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  29. Prioritized Imperatives and Normative Conflicts.Fengkui Ju & Fenrong Liu - 2011 - European Journal of Analytic Philosophy 7 (2):35-58.
    Imperatives occur ubiquitously in natural languages. They produce forces which change the addressee’s cognitive state and regulate her actions accordingly. In real life we often receive conflicting orders, typically, issued by various authorities with different ranks. A new update semantics is proposed in this paper to formalize this idea. The general properties of this semantics, as well as its background ideas are discussed extensively. In addition, we compare our framework with other approaches of deontic logics in the (...)
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  30.  71
    Some Logico-Semantical Themes in Karl Olivecrona's Philosophy of Law: A Non-Exegetical Approach.Lennart Åqvist - 2008 - Theoria 74 (4):271-294.
    The paper deals with certain issues with which Olivecrona was mainly concerned in his Philosophy of Law, notably (i) his views about the logical or syntactical form of imperatives as used in the law, and (ii) his views on the semantics of imperatives in the law and on the question whether and to what extent the notions of truth and falsity are applicable to those imperatives at all. In the light of an important critical notice of (...)
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  31. Presupposition Projection and the Semantics of Attitude Verbs.Irene Heim - 1992 - Journal of Semantics 9 (3):183-221.
    Karttunen observed that, if the complement of an attitude sentence presupposes p, then that sentence as a whole presupposes that the attitude–holder believes p. I attempt to derive some representative instances of this generalization from suitable assumptions about the lexical semantics of attitude predicates. The enterprise is carried out in a framework of context change semantics, which incorporates Stalnaker's suggestion that presupposition projection results from the stepwise fashion in which information is updated in response to complex utterances. The (...)
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  32. The Genesis of Possible Worlds Semantics.B. Jack Copeland - 2002 - Journal of Philosophical Logic 31 (2):99-137.
    This article traces the development of possible worlds semantics through the work of: Wittgenstein, 1913-1921; Feys, 1924; McKinsey, 1945; Carnap, 1945-1947; McKinsey, Tarski and Jónsson, 1947-1952; von Wright, 1951; Becker, 1952; Prior, 1953-1954; Montague, 1955; Meredith and Prior, 1956; Geach, 1960; Smiley, 1955-1957; Kanger, 1957; Hintikka, 1957; Guillaume, 1958; Binkley, 1958; Bayart, 1958-1959; Drake, 1959-1961; Kripke, 1958-1965.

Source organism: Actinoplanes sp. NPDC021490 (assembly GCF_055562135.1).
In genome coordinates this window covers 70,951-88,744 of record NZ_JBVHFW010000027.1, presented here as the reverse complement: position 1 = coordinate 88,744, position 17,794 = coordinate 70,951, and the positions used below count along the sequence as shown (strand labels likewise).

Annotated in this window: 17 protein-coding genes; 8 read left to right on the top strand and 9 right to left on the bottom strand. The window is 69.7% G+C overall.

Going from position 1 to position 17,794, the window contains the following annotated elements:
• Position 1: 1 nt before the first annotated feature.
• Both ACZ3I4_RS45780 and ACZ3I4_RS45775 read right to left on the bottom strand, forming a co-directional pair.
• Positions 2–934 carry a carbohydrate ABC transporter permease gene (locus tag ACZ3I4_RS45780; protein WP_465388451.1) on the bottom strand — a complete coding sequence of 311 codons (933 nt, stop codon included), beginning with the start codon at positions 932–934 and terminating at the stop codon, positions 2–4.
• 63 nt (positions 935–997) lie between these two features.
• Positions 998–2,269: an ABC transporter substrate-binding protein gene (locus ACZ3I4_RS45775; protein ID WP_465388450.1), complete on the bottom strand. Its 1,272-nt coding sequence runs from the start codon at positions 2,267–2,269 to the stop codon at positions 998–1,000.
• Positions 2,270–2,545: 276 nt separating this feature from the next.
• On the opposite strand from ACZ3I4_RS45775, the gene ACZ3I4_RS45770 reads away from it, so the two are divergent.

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  33. Insensitive Semantics: A Defense of Semantic Minimalism and Speech Act Pluralism.Herman Cappelen & Ernest Lepore - 2005 - Wiley-Blackwell.
    _Insensitive Semantics_ is an overview of and contribution to the debates about how to accommodate context sensitivity within a theory of human communication, investigating the effects of context on communicative interaction and, as a corollary, what a context of utterance is and what it is to be in one. Provides detailed and wide-ranging overviews of the central positions and arguments surrounding contextualism Addresses broad and varied aspects of the distinction between the semantic and non-semantic content of language Defends a distinctive (...)
  34. Dynamic Models in Imperative Logic (Imperatives in Action: Changing Minds and Norms).Berislav Žarnić - 2011 - In Anna Brozek, Jacek Jadacki & Berislav Žarnić (eds.), Theory of Imperatives from Different Points of View (2). Wydawnictwo Naukowe Semper.
    The theory of imperatives is philosophically relevant since in building it — some of the long standing problems need to be addressed, and presumably some new ones are waiting to be discovered. The relevance of the theory of imperatives for philosophical research is remarkable, but usually recognized only within the field of practical philosophy. Nevertheless, the emphasis can be put on problems of theoretical philosophy. Proper understanding of imperatives is likely to raise doubts about some of our (...)
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  35. Default Semantics and the Architecture of the Mind.Alessandro Capone - 2011 - Journal of Pragmatics 43:1741–1754..
    Relationship between default semantics and modularity of mind (in particular mind reading through the principle of Relevance).